After lunch, I was hungry again, so I made a little antipasto salad with mozzarella pearls, hard-boiled egg, olives and a little smoked sausage. I tossed it with olive oil, salt, pepper and turmeric.

That actually held me until dinner which was a salad from my fridge and wings from Dominos. At some point, between dinner and bedtime, I’ll probably have a food bar or a smoothie. Before bed, it will probably be a couple of squares of Ghirardelli.

I drink mostly water throughout the day, but I’m usually nursing a cup of coffee as well. If I need something with flavor, I’ll try to grab an Izze. They drink like soda, but they’re just fruit juice and carbonated water.

For dinner tomorrow, I have grilled beef strips that I plan having with a sweet potato on the side. I get plastic-wrapped sweet potatoes from Walmart in the produce aisle. They cook in the microwave in about seven minutes.

A Seamless Transition Makes a Difference

Because I live two lifestyles, the transition is very important. If I let that slip, it all goes to pieces. It becomes easier to eat a pizza and buy a Coke than eat the way I’m supposed to eat because I don’t want to reheat something I cooked two or three days ago. A weird hang-up I’m sure, but it’s enough to keep me off kilter if I don’t keep it in mind.

Over the first part of last year, I lost 50 lbs. and was pain-free. As I start 2019, I’ve regained that 50 lbs., and I’m remembering why I started down the Paleo road in the first place. How did that happen? I didn’t allow myself an easy transition between cooking at home and not being able to cook at the hotel. And given how much time I actually spend at the hotel, it was a recipe for disaster.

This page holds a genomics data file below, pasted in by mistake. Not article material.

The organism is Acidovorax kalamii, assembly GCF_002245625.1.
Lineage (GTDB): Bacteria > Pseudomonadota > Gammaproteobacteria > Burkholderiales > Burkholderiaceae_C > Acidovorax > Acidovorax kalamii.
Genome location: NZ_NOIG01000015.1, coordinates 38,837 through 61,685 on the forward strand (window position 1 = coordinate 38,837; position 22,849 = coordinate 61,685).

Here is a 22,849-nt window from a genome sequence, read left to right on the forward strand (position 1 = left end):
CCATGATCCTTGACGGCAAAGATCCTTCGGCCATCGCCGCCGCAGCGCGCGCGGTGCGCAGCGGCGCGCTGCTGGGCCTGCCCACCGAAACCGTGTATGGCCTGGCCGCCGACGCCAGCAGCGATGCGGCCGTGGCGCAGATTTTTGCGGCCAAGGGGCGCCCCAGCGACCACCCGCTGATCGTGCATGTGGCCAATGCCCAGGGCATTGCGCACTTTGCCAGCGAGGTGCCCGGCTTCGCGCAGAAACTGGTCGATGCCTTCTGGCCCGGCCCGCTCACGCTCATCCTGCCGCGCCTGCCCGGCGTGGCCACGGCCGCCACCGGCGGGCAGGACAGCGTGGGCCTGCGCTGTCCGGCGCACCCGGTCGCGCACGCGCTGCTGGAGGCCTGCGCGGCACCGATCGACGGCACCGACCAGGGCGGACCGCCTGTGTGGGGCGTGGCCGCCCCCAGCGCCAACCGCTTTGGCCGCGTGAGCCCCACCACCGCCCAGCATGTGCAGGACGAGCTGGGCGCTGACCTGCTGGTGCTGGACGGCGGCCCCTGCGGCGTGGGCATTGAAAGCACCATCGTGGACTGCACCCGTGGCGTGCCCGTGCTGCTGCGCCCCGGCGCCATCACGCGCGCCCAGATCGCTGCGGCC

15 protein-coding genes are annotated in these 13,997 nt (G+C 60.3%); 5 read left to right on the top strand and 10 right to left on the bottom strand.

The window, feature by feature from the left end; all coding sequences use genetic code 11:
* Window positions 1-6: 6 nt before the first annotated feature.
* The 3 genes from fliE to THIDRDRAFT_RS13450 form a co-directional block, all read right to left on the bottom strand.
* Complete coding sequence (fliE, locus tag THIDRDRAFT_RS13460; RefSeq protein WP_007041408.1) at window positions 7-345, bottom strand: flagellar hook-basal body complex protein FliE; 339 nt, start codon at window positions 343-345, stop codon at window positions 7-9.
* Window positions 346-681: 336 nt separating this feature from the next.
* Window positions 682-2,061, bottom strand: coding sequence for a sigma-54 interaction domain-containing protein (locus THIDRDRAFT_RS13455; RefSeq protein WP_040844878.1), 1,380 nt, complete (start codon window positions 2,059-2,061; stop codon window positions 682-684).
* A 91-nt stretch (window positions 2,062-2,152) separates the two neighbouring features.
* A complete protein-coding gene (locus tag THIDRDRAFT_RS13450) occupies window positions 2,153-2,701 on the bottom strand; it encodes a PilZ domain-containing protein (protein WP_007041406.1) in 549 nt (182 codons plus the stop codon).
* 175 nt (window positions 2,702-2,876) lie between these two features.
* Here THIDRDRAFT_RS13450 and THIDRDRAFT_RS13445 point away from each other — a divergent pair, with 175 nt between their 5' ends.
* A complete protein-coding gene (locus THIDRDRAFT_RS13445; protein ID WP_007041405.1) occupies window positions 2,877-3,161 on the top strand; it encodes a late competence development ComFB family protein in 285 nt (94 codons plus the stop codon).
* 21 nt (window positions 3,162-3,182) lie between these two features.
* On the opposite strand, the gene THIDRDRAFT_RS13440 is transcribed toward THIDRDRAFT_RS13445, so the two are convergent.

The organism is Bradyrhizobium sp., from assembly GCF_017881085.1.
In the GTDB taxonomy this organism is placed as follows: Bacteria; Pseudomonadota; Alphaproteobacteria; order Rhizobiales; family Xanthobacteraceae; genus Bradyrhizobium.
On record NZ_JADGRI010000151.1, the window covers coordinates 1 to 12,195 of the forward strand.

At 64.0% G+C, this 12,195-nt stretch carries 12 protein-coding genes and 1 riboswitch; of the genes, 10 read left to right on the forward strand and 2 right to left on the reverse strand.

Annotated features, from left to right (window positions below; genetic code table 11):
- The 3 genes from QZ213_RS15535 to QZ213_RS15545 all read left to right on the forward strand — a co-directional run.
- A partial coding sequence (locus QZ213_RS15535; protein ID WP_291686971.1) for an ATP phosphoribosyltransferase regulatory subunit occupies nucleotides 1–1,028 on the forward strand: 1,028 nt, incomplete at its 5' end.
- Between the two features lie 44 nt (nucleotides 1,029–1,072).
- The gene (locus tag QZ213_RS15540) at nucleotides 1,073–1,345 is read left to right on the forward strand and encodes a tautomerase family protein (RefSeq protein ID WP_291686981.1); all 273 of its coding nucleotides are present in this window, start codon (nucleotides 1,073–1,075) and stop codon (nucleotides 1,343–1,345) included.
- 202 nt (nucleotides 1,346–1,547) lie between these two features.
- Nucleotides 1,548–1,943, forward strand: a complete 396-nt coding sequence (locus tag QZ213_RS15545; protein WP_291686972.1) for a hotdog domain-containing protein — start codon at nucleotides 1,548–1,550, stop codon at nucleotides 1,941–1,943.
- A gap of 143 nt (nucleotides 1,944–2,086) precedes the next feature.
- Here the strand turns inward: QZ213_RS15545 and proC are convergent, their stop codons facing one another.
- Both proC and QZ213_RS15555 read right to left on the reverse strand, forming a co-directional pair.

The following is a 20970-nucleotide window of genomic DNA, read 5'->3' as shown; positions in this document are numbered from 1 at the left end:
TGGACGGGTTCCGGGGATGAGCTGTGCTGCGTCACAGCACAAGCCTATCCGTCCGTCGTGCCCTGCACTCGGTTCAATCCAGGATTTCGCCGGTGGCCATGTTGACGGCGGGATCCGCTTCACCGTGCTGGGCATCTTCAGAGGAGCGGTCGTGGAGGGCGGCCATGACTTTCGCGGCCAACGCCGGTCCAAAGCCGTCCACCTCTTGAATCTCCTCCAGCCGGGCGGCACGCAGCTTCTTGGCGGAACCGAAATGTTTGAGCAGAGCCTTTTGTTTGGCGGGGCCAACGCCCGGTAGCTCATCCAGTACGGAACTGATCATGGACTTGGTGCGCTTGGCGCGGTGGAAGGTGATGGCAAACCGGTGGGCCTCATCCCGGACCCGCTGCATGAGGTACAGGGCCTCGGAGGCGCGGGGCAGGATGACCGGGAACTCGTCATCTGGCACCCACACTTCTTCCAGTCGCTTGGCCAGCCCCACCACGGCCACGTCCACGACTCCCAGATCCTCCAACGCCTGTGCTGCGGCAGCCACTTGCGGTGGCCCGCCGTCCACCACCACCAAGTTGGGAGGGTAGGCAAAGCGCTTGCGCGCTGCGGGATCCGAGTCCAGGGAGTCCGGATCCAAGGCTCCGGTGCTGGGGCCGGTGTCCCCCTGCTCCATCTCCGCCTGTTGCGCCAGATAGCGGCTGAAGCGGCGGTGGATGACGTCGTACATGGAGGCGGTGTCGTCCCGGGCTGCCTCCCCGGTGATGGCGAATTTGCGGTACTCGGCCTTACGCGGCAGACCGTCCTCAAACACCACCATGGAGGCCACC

But, as they used to say on G. I. Joe, knowing is half that battle, and I know where I went wrong. But, I also understand that this plan works.

So I’ve fixed that little glitch, that uneven seam, so I can get back on track.

Paleo Magazine

This has been an indispensable tool for me.

Paleo Magazine is the ONLY print magazine dedicated wholly to the Paleo lifestyle. It has articles on ancestral health, farming and ranching your own food, the benefits of the paleo life, profiles of business that cater to the Paleo lifestyle, profiles of athletes who maintain a Paleo lifestyle exercises, recipes and advertisements for all kinds of new, nifty Paleo things you didn’t know you could get. Recipes take current trends into consideration, so you’ll find recipes for sous vide and Instapot.

I generally try one or two (maybe three or four) recipes. You can get into a rut of just eating a meat, a veggie, a fruit, etc. each meal, but you’ll find some new recipes with Paleo Magazine. They come through the mail six times a year and you also have access to the online magazine.

Understand, this is not a health and lifestyle magazine that includes the Paleo lifestyle. This is a magazine DEDICATED to the Paleo lifestyle. Nothing is going to be confusing. It’s not going to make you wonder if this is the route you should be taking. If you’re getting Paleo magazine, you’re already on your way.